'Seussical the Musical' brings fantasy to Oregon City High School
Who can resist a musical with an elephant, a cat and an invisible world of Whos?
Jorie Jones, the drama teacher at Oregon City High School, chose "Seussical the Musical" for the spring production, precisely because she knew that the show would appeal to the whole family.
It opens at 7 p.m. May 12 and continues at 7 p.m. on May 14, 19, 20 and 21; there are two matinees at 2 p.m. on May 15 and 22, at the high school.
"Seussical" is an inclusive show with a powerful message that "a person's a person, no matter how small," Jones said.
"These last couple of years have been incredibly difficult for the entire world, and students have struggled. With the show centering around the power of kindness, friendship and imagination, this musical was high on my list to bring to my students," she added.
"Seussical" is the first musical at OCHS since 2019, Jones noted, adding that although the show is targeted towards children, there is plenty of content that adults and high school students will love.
Jones described the show as a "fantastical, magical, musical extravaganza."
Those familiar with the works of Dr. Seuss will enjoy seeing such familiar characters as Horton the Elephant, The Cat in the Hat, Gertrude McFuzz, Mayzie La Bird and Jojo, a little boy with a big imagination.
"The colorful characters transport us from the Jungle of Nool to the Circus McGurkus to the invisible world of the Whos," Jones said.
As the musical unfolds, Horton "faces a double challenge — not only must he protect the Whos from a world of naysayers and dangers, but he must guard an abandoned egg, left in his care by the irresponsible Mayzie La Bird," Jones said.
"Although Horton faces ridicule, danger, kidnapping and a trial, the intrepid Gertrude McFuzz never loses faith in him. Ultimately, the powers of friendship, loyalty, family and community are challenged and emerge triumphant," she added.
With a cast of 40 and another 15 students working behind the scenes, "there is so much more in a musical than a play," Jones said.
For plays, Jones works with students on acting and blocking, but a musical incorporates singing and dancing and a choir director coming in to help with musical directing.
Also, she noted, with musicals students must not only memorize lines, but also music, choreography and blocking.
In spite of the challenges, Jones said getting back on the stage with a big show has been fun both for her and the students.
Because the cast is so talented, it was difficult for Jones to pick a memorable moment in the musical, but she did note that there "is a guy group of monkeys, the Wickersham Brothers, and they have the coolest dances. They are like a '90s boy band, and they don't disappoint."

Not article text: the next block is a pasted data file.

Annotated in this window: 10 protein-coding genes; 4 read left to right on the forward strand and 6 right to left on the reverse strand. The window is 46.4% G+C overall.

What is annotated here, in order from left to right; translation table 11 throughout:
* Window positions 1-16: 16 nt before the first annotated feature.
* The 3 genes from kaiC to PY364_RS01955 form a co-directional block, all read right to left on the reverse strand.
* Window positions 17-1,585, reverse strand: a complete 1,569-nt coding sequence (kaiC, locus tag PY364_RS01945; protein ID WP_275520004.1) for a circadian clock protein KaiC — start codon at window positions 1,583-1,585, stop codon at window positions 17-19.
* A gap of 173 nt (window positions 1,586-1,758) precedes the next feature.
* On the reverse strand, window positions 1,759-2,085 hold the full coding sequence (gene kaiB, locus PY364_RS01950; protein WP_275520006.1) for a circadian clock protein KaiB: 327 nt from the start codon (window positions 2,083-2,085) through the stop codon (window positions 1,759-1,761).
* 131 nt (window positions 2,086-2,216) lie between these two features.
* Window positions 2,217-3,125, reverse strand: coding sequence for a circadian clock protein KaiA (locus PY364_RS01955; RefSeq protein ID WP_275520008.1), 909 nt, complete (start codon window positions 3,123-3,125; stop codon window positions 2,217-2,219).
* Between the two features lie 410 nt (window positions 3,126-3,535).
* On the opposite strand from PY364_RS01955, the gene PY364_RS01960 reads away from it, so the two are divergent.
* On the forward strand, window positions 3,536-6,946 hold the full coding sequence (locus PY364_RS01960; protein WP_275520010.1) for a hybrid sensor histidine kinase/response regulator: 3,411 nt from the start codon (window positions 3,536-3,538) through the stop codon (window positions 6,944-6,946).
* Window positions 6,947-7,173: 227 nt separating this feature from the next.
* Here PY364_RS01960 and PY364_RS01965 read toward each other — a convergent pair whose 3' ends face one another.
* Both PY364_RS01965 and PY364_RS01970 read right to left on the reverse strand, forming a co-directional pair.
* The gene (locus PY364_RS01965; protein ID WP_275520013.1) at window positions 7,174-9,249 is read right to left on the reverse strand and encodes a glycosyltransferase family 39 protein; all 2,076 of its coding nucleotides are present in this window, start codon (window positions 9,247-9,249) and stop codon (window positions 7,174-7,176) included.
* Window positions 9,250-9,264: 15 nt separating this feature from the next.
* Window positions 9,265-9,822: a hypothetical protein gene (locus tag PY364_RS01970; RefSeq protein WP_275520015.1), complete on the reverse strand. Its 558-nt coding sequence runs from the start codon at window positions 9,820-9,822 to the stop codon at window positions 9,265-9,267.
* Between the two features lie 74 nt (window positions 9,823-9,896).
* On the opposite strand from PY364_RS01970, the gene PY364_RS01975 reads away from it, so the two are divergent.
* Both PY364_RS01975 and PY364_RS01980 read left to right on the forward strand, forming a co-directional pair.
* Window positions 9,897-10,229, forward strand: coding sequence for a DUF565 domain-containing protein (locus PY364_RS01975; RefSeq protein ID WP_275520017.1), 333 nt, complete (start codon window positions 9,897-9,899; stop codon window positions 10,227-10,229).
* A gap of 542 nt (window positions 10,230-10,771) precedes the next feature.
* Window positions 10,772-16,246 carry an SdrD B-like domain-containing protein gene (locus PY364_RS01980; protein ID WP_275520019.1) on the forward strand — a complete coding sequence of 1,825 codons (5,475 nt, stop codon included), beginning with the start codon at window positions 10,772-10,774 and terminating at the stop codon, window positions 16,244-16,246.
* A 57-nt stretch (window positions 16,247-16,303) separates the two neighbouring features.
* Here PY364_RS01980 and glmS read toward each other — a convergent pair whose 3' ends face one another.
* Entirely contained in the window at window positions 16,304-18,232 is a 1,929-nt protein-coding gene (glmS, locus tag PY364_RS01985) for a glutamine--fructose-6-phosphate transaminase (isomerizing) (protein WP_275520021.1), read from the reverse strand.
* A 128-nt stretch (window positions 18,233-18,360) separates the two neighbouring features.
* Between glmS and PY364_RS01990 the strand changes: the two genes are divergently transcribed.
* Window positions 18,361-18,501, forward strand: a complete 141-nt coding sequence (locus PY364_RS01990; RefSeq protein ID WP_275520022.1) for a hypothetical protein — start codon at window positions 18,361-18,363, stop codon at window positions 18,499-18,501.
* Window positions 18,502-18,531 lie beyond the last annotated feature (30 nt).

Although "Seussical" is likely to appeal to children, parents should be aware that the show is three hours long, with a 15-minute intermission.
First teaching job
This is the first full-time teaching job for Jones and the first time she has had her own drama program.
Teaching drama virtually during the pandemic as not ideal, but she noted that she was fortunate in that she was able to figure out a way to make performance classes work.
"I found a lot of useful and interactive apps for online teaching that allowed me to keep track of my students' progress," she said.
"There were also a lot of filmed performances that forced my students to get out of their comfort zone of performing. For many of them, it was the first time that they had to watch themselves perform," Jones said.
"My goal last year was to make my students feel comfortable enough to come back each week and interact over Zoom," she added.
This year, "we were all so excited to meet each other in person. I had so many students who were thankful to be able to perform again and be back in a community where they are accepted," Jones said.
In the fall, many ninth and 10th graders who had never done theater before auditioned for the school play.
Jones, added, "That was really amazing. It basically felt like I started a whole new program when everyone came back."
When: 7 p.m. on May 12, 14, 19, 20 and 21 and 2 p.m. on May 15 and 22
Where: Oregon City High School, 19761 S. Beavercreek Road
Tickets: $12; $6 for children under 10. Cash or check at the door; no credit card readers
Details: Although the musical will appeal to children, it is three hours long with one 15-minute intermission.
More: Local vendors will sell their goods in the lobby. Attendees may buy raffle tickets to win over $200 worth of gift cards, along with Seussical-theme gift baskets and goodies donated by local businesses.
You count on us to stay informed and we depend on you to fund our efforts. Quality local journalism takes time and money. Please support us to protect the future of community journalism.